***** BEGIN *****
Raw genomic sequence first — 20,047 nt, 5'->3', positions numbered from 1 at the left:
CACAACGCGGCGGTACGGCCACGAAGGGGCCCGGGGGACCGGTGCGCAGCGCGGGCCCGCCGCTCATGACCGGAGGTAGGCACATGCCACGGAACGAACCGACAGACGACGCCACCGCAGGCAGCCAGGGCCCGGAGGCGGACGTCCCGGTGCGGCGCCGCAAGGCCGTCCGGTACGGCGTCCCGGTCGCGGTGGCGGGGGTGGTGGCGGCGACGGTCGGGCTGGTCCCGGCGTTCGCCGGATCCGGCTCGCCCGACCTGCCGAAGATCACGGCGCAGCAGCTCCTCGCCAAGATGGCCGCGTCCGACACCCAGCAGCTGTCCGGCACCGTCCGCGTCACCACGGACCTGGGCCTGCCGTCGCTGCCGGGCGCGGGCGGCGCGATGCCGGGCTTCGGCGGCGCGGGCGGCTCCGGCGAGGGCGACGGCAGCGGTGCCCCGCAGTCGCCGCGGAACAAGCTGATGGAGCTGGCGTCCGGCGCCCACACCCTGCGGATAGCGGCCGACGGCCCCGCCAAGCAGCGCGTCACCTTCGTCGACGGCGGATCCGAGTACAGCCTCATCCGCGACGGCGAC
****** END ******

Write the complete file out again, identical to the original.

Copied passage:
Raw genomic sequence first — 20,047 nt, 5'->3', positions numbered from 1 at the left:
CACAACGCGGCGGTACGGCCACGAAGGGGCCCGGGGGACCGGTGCGCAGCGCGGGCCCGCCGCTCATGACCGGAGGTAGGCACATGCCACGGAACGAACCGACAGACGACGCCACCGCAGGCAGCCAGGGCCCGGAGGCGGACGTCCCGGTGCGGCGCCGCAAGGCCGTCCGGTACGGCGTCCCGGTCGCGGTGGCGGGGGTGGTGGCGGCGACGGTCGGGCTGGTCCCGGCGTTCGCCGGATCCGGCTCGCCCGACCTGCCGAAGATCACGGCGCAGCAGCTCCTCGCCAAGATGGCCGCGTCCGACACCCAGCAGCTGTCCGGCACCGTCCGCGTCACCACGGACCTGGGCCTGCCGTCGCTGCCGGGCGCGGGCGGCGCGATGCCGGGCTTCGGCGGCGCGGGCGGCTCCGGCGAGGGCGACGGCAGCGGTGCCCCGCAGTCGCCGCGGAACAAGCTGATGGAGCTGGCGTCCGGCGCCCACACCCTGCGGATAGCGGCCGACGGCCCCGCCAAGCAGCGCGTCACCTTCGTCGACGGCGGATCCGAGTACAGCCTCATCCGCGACGGCGAC